¶7 Having no children of their own, the Everharts generously became the foster-parents of several children of others. About 1900, Ada Tate, a girl eight or nine years of age, whose deceased father was a half-brother of Mrs. Everhart, came to live with the Everharts as a member of the family. She performed both household and farm work until, about 1908, when she married. She and her husband homesteaded land in Curry county, New Mexico, about eleven miles from Clovis. Ada Tate became the mother of eleven children, and at the death of her husband in 1935, they had acquired about one thousand acres of land, and after the death of her husband Ada Tate erected a modern home on the land and continued to manage the lands left by her husband. Maggie Everhart and her husband visited Ada Tate in New Mexico at least once, and she visited the Everharts in Oklahoma four or five times from 1908 to 1942. Maggie Everhart visited Ada Tate in New Mexico in 1937, 1938, and 1939. They carried on an irregular correspondence, none of which appears in the record, and there is no evidence that there were any disagreements between them.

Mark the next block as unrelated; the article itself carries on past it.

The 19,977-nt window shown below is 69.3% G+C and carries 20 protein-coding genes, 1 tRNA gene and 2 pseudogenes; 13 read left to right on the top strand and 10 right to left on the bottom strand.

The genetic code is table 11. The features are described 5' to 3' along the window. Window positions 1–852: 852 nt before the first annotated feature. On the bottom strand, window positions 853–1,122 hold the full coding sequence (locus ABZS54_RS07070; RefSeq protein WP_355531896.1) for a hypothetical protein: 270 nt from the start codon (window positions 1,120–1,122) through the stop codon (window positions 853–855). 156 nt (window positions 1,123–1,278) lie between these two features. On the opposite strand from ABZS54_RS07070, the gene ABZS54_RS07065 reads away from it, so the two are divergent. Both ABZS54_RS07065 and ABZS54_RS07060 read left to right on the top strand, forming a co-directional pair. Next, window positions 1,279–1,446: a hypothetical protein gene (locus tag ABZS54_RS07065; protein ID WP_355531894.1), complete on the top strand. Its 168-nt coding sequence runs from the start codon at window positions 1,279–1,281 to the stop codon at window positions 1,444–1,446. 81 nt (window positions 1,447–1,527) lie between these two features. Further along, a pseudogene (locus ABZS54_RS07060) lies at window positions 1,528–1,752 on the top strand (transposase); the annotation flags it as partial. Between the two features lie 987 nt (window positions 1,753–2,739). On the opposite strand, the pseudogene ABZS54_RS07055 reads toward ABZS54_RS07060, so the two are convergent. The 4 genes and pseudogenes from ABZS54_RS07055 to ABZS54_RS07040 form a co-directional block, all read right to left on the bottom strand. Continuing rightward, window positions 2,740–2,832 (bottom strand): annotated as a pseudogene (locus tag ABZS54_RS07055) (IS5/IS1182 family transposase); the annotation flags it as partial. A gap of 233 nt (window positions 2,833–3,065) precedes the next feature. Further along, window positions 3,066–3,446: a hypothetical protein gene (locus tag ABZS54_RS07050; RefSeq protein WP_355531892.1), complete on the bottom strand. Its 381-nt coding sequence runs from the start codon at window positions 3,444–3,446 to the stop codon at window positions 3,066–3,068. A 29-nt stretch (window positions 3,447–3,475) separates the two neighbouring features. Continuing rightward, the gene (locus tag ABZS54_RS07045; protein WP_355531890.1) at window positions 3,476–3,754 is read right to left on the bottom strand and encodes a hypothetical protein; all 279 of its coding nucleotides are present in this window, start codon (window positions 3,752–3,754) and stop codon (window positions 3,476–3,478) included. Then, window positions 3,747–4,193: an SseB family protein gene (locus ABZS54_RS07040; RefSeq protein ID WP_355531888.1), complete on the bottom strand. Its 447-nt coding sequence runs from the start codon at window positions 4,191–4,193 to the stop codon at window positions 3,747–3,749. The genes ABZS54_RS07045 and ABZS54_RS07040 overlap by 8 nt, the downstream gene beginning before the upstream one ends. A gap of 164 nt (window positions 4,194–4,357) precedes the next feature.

¶8 In August, 1942, Ada Tate visited Mrs. Everhart at her home in Rosedale, Okla., where she had lived most of the time since the death of her husband. Roma Gowan, a witness for the plaintiff, had lived with the Everharts from the age of two years until she married, and she and her husband had lived with Mrs. Everhart at different times, the last being in 1942, when the four small children of Mrs. Gowan appeared to have annoyed Mrs. Everhart, and she had them vacate before the visit of Mrs. Tate. At that time, Mrs. Everhart was living alone, and some of her friends and neighbors had advised her she should not live alone in the winter, since she had sick spells when she was not able to do her work. She had continued to transact her business affairs. She paid her doctor and hospital bills, her grocery bills, gas bills, insurance premiums, and taxes, all by check. She collected her rents and deposited them in the bank, and placed over a thousand dollars on time deposit. She had several wills prepared, including a codicil on account of the death of a legatee, and in one will her deceased sister was named as a legatee.